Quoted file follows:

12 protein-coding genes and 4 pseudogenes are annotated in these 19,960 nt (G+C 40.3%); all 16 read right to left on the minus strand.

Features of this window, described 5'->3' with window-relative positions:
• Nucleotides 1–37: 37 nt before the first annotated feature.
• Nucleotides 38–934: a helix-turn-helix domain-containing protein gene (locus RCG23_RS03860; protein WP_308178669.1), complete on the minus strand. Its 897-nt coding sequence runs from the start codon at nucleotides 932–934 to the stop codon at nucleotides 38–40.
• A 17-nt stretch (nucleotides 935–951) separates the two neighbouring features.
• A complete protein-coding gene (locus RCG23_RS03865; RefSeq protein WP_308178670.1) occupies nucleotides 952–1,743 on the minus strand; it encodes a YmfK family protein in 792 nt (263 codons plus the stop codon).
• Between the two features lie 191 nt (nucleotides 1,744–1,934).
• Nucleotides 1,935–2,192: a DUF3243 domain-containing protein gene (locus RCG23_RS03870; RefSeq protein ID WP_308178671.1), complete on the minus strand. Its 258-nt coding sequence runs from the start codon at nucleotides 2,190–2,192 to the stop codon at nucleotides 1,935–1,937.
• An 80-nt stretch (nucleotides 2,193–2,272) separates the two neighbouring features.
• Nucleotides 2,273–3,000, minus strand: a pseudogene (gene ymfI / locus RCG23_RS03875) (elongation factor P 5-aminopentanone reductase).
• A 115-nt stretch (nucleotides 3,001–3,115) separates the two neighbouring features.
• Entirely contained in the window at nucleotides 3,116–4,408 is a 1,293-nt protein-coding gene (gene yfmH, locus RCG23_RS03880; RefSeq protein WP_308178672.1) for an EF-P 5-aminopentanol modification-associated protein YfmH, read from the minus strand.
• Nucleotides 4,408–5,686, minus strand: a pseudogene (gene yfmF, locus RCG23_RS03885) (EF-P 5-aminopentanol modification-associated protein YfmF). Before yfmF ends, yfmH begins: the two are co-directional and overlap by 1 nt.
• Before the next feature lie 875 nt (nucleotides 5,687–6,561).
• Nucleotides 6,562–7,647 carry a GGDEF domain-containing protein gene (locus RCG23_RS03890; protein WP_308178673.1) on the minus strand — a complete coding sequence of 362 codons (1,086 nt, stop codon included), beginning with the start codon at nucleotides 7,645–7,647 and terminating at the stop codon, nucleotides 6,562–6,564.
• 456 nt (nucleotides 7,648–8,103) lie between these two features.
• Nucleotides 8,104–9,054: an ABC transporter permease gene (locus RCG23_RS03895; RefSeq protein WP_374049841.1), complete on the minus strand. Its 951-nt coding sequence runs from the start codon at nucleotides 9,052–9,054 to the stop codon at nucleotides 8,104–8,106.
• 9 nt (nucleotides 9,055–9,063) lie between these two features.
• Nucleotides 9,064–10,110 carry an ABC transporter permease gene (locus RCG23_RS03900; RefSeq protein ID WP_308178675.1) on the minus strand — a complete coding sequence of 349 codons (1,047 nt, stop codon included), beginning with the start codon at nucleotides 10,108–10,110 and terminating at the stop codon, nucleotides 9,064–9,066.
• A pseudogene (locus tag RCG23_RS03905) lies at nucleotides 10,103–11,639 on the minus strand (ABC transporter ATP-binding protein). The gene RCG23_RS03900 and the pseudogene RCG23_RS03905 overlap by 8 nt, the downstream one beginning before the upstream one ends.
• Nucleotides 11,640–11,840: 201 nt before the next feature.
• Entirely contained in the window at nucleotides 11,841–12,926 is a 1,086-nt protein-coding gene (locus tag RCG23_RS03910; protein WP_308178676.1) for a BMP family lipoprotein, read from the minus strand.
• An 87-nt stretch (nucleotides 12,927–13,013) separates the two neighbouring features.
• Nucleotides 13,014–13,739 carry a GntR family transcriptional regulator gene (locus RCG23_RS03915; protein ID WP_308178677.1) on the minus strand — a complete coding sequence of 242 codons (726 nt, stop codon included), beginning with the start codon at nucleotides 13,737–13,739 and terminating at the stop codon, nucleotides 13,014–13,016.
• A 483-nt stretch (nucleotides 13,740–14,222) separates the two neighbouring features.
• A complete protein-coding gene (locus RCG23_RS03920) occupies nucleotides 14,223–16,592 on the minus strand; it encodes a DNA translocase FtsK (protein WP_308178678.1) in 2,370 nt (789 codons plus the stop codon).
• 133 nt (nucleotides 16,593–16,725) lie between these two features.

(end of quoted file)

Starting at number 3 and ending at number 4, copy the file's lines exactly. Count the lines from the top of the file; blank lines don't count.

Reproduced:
• Nucleotides 1–37: 37 nt before the first annotated feature.
• Nucleotides 38–934: a helix-turn-helix domain-containing protein gene (locus RCG23_RS03860; protein WP_308178669.1), complete on the minus strand. Its 897-nt coding sequence runs from the start codon at nucleotides 932–934 to the stop codon at nucleotides 38–40.